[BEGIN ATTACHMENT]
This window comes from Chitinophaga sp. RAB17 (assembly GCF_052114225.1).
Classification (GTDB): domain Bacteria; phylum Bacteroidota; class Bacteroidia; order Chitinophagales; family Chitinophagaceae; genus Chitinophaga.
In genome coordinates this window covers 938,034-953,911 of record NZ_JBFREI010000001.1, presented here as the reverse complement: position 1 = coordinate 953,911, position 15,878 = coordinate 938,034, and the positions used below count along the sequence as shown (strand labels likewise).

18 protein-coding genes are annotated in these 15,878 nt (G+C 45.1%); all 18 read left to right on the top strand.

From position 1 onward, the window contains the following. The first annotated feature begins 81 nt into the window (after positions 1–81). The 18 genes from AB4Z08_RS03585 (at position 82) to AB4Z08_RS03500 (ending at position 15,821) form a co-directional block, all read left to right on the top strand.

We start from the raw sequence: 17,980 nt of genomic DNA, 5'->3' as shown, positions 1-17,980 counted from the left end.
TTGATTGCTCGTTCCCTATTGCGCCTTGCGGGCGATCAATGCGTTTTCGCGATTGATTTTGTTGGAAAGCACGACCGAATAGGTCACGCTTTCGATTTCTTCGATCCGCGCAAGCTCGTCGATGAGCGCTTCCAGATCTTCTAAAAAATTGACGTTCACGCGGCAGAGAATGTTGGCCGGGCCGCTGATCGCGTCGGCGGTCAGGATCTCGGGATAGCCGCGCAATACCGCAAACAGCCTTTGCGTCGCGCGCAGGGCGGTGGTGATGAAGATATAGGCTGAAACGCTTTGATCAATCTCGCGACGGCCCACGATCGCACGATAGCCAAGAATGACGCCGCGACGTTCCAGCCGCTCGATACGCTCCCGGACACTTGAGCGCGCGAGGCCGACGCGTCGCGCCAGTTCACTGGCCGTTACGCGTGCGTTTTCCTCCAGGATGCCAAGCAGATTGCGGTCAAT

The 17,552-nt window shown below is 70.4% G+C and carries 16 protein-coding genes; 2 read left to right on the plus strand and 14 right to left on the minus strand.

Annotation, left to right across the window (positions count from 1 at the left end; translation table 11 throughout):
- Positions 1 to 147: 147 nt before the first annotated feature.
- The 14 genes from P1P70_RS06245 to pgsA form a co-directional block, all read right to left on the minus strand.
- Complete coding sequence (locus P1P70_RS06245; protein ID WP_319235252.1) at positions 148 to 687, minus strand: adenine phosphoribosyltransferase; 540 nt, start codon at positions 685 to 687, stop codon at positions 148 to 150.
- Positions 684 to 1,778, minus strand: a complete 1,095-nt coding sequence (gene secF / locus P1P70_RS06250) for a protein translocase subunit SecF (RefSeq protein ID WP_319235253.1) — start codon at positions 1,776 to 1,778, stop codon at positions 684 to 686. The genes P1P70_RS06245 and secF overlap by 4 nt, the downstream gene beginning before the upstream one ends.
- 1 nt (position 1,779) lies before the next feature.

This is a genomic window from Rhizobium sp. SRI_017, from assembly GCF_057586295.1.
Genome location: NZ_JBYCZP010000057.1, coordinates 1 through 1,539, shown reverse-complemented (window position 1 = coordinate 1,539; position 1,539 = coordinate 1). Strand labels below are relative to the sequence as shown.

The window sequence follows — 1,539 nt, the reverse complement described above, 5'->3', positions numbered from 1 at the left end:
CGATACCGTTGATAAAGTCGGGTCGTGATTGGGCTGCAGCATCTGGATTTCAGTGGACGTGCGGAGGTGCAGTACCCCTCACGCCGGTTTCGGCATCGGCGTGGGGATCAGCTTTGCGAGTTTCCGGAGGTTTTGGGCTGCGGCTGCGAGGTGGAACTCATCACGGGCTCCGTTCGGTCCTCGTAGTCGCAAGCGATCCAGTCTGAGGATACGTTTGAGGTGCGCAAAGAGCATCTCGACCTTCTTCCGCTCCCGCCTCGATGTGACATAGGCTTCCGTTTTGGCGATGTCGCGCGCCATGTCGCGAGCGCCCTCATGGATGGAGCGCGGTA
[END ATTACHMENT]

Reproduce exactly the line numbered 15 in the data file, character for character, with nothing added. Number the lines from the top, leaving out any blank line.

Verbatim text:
This is a genomic window from Rhizobium sp. SRI_017, from assembly GCF_057586295.1.